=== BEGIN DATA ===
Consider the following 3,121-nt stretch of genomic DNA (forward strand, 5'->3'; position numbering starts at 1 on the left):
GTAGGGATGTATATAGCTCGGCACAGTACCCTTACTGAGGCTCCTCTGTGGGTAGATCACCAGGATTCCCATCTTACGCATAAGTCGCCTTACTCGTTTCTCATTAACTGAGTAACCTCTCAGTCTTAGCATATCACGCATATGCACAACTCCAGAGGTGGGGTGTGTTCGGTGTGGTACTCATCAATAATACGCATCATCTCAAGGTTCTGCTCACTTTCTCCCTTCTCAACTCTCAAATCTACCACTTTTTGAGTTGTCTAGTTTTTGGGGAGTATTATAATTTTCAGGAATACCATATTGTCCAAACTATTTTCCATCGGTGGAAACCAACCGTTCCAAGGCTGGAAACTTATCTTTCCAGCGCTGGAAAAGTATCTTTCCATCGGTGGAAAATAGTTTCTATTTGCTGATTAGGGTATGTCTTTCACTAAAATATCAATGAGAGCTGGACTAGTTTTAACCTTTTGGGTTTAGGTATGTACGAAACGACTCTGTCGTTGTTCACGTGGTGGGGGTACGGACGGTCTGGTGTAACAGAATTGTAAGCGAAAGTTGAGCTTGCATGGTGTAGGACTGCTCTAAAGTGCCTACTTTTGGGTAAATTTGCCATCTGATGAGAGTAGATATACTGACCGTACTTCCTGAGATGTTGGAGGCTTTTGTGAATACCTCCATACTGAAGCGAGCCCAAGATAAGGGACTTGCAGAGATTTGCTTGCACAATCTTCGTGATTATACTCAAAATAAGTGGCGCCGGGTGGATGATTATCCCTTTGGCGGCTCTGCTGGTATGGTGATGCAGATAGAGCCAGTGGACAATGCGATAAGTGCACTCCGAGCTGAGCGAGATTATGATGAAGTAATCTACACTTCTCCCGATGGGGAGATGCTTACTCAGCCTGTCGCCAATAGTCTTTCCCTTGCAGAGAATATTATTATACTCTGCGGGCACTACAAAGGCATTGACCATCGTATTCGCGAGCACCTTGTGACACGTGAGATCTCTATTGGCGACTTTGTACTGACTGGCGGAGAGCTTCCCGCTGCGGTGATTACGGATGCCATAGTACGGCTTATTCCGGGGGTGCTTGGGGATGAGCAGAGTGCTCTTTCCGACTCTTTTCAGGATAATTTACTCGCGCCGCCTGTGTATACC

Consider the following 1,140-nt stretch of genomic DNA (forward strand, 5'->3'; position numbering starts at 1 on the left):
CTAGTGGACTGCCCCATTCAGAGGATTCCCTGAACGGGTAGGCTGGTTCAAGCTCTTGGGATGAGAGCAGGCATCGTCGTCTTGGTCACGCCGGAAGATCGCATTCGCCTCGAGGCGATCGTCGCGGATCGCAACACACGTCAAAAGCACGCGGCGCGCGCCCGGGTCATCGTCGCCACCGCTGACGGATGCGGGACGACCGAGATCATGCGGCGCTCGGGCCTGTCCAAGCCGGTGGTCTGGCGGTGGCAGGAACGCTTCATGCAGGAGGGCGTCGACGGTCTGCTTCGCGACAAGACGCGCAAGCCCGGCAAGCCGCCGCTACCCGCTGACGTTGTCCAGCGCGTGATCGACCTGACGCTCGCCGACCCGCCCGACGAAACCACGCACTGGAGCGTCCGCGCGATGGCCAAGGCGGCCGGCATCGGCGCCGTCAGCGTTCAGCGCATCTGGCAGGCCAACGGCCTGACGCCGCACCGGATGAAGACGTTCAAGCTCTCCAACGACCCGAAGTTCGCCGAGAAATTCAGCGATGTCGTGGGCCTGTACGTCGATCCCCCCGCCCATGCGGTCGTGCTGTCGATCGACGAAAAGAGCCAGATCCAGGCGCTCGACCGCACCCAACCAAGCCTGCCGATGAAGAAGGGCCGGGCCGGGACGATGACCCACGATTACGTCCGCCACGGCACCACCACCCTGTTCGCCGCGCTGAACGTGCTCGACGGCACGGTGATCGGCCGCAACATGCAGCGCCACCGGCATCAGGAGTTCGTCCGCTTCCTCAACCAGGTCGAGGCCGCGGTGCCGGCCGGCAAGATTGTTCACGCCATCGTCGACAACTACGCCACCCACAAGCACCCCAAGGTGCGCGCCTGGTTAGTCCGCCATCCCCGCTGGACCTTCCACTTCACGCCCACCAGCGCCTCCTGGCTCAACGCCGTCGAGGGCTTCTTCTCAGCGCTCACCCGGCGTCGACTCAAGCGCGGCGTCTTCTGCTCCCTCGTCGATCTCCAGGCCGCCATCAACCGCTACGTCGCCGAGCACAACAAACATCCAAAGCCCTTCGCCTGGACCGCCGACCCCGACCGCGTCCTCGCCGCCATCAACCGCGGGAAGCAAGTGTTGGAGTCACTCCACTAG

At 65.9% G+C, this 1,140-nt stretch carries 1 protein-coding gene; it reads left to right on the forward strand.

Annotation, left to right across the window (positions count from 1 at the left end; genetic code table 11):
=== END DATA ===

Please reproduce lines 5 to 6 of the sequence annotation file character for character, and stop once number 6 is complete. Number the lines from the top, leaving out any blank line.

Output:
At 65.9% G+C, this 1,140-nt stretch carries 1 protein-coding gene; it reads left to right on the forward strand.

Annotation, left to right across the window (positions count from 1 at the left end; genetic code table 11):